• Women for Water is about involving this immense segment of the world population that has no adequate access to drinking water and sanitation, food and energy for their daily needs and those of their families. Many of them live in rural areas. Women, if they get out of their isolated position and when being empowered to take development into their own hands, become self sufficient. It is all about creating an enabling environment for women and their organisations to play that role at the various levels, to further womens' leadership and to ensure that women can participate on an equal footing, especially in the social settings where this is not readily accepted. And particularly at local level, where the implementation takes place. It also implies: going from government to governance. Diversity and inclusion are key. It is important to create an enabling environment for their incorporation into socioeconomic development. This will only work if there is: a re-allocation of available funds to reflect the different roles and to make sure that all key actors – including the Major Group Women- can indeed participate on an equal footing.
  • Water cooperation is a main challenge in water management and a need to identify ways to strengthen cooperation and dialogue, demonstrating best practice, and showcasing effective approaches for the joint management of transboundary water resource. This needs to be a key issues considered for water in Rio highlighting the importance of 'water cooperation for peace and security', 'water cooperation for sustainable development', 'water cooperation for poverty alleviation', 'water cooperation for environmental sustainability', and 'cooperation for universal water access'.
  • How all this is feeding into Rio. The major outcome of the Rio+20 Summit will be a 'focused political document' on the objectives and two themes of the conference. This as yet vaguely defined output will be the subject of intense discussion and negotiations in the months to come, and of course during the conference itself. At the second meeting of the Preparatory Committee in March 2011, the conference Bureau issued an invitation to all stakeholders to provide comments and input for a draft working document – the Zero Draft – which will form the basis for the outcome document of the conference. This Zero Draft is being compiled by the Bureau of the UNCSD Preparatory Committee based on the contributions from stakeholders and Member States and presented in January 2012 when a three-day meeting will be convened to discuss the contents. From February to May, there will be another three separate weeks of informal negotiating on the Zero Draft, before the conference itself.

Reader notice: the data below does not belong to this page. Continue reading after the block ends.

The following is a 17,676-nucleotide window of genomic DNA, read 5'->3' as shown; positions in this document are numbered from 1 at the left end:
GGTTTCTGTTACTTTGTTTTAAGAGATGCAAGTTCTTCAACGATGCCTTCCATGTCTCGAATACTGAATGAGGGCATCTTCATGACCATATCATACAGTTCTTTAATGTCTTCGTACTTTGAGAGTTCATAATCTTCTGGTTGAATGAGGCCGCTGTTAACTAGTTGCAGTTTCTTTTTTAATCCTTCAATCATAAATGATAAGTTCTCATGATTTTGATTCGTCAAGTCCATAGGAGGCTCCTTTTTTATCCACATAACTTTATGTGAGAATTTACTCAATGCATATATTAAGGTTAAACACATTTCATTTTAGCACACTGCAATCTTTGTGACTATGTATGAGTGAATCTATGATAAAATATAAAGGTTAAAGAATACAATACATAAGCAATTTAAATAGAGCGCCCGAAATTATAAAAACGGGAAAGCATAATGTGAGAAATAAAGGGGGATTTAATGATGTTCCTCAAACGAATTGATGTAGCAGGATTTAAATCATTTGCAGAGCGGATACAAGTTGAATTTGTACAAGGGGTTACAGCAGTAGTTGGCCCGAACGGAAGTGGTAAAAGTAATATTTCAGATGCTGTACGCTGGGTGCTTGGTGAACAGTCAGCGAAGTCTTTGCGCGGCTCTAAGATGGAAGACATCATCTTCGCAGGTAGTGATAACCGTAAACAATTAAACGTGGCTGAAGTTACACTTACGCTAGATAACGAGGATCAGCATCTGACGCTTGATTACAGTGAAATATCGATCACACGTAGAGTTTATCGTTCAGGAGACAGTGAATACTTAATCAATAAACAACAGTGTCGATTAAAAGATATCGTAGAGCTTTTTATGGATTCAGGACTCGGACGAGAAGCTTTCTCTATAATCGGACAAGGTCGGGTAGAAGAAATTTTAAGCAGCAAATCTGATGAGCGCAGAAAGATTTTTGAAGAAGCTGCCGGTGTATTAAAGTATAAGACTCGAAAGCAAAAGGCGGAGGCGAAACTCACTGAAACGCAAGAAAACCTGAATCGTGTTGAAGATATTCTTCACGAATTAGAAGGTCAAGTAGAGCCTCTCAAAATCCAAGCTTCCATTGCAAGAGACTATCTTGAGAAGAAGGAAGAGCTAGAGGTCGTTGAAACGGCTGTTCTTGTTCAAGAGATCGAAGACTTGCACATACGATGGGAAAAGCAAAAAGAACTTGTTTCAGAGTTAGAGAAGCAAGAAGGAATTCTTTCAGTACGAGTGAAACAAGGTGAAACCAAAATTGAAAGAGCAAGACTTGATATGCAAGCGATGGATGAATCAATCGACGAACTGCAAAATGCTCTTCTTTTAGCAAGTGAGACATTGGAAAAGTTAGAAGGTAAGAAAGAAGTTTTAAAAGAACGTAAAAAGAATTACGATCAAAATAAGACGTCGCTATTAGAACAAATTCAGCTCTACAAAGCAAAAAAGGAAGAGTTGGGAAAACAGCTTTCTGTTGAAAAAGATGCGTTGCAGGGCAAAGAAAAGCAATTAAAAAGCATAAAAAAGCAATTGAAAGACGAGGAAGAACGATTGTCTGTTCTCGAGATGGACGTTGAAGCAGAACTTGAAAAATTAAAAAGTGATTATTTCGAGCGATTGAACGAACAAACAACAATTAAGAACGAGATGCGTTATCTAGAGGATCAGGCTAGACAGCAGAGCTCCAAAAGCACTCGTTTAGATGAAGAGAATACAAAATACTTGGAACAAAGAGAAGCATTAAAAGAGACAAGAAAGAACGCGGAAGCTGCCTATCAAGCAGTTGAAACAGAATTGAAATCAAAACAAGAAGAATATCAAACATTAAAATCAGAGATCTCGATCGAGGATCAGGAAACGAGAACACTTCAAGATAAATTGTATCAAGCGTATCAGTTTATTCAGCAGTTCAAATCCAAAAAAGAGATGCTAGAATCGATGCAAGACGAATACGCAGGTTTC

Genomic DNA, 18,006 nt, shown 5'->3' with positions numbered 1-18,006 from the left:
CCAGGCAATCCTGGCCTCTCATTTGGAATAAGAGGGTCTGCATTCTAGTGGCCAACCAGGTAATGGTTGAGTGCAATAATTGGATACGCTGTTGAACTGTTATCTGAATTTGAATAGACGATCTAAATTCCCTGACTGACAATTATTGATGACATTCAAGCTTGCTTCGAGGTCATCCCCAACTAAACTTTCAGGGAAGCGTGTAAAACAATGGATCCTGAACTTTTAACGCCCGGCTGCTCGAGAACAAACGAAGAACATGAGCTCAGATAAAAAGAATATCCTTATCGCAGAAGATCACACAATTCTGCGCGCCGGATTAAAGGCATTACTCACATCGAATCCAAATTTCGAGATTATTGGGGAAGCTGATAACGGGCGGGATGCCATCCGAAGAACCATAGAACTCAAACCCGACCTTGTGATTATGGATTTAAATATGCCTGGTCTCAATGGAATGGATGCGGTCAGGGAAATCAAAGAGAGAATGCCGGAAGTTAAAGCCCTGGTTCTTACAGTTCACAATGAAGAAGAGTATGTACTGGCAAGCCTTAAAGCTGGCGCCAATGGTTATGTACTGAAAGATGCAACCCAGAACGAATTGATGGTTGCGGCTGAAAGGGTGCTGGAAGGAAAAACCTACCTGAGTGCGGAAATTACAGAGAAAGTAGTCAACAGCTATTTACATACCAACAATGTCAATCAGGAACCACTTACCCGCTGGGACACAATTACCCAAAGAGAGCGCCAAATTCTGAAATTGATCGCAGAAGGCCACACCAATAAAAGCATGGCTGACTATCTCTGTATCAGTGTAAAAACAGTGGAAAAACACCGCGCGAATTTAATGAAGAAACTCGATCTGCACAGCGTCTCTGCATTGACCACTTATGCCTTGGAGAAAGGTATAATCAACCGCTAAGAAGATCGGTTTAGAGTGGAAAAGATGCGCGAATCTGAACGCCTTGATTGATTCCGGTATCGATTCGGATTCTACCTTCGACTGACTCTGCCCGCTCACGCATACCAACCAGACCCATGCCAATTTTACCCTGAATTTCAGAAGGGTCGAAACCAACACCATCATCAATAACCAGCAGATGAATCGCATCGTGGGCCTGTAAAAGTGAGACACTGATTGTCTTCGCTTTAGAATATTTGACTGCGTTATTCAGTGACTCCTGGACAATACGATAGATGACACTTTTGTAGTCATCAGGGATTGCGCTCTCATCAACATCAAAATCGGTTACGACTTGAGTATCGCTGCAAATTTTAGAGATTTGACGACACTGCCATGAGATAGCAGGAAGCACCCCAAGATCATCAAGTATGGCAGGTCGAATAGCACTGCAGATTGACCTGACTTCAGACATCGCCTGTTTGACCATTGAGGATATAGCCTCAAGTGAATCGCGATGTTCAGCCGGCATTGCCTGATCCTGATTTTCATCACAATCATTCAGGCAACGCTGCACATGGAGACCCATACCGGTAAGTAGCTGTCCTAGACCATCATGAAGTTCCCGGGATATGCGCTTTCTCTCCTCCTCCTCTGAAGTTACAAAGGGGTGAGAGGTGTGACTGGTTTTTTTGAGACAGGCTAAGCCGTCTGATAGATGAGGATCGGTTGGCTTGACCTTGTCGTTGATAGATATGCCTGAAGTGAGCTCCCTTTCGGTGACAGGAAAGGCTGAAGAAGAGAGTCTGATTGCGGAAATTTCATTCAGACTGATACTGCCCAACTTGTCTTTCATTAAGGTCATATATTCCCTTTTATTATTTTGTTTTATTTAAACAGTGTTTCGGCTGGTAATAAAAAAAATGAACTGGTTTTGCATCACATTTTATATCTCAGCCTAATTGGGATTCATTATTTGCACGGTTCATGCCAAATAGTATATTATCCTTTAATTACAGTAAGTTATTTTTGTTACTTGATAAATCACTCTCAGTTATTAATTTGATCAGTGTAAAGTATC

Panelists:

Nicolas Bertrand. United Nations Environment Programme (UNEP)
Olcay Ünver. Coordinator, United Nations World Water Assessment Programme (WWAP)
Kenza Robinson. Secretary UN-Water, United Nations Department of Economic and Social Affairs (UNDESA)
Anders Berntell. Executive Director, Stockholm International Water Institute (SIWI)
Alexander Müller. Assistant Director-General for Natural Resources, Food and Agriculture Organization (FAO)
Joakim Harlin. United Nations Development Programme (UNDP)

11:30-12:00 / Coffee break

12:00-13:00 / Second panel discussion: How are we heading for Rio, the MDGs and beyond

Keynote

Josefina Maestu. Coordinator, UN-Water Decade Programme on Advocacy and Communication (UNW-DPAC)

UN-Water has already been contributing to the process of moving to action. UN-Water key note speech presented the main messages from the UN-Water Toolkit on water on the green economy in practice. Although the challenges related to water are unquestionably great, there have been many examples of successful sustainable water management which delivers the so-called 'triple bottom' benefits for economies, people and the environment. Six tools were proposed which can be used to facilitate change and support the transition towards a green economy:

  1. economic instruments;
  2. green jobs;
  3. cost recovery and financing;
  4. investments in biodiversity;
  5. technology; and
  6. water planning.

These tools can enable us to 'do more with less', overcome barriers, harness opportunities and change behaviours in order to achieve a green economy; and for this, it is essential to underline that countries are different and are at different stages of development; that some preconditions must be met for successful implementation of this agenda. The first necessary step is to put house in order.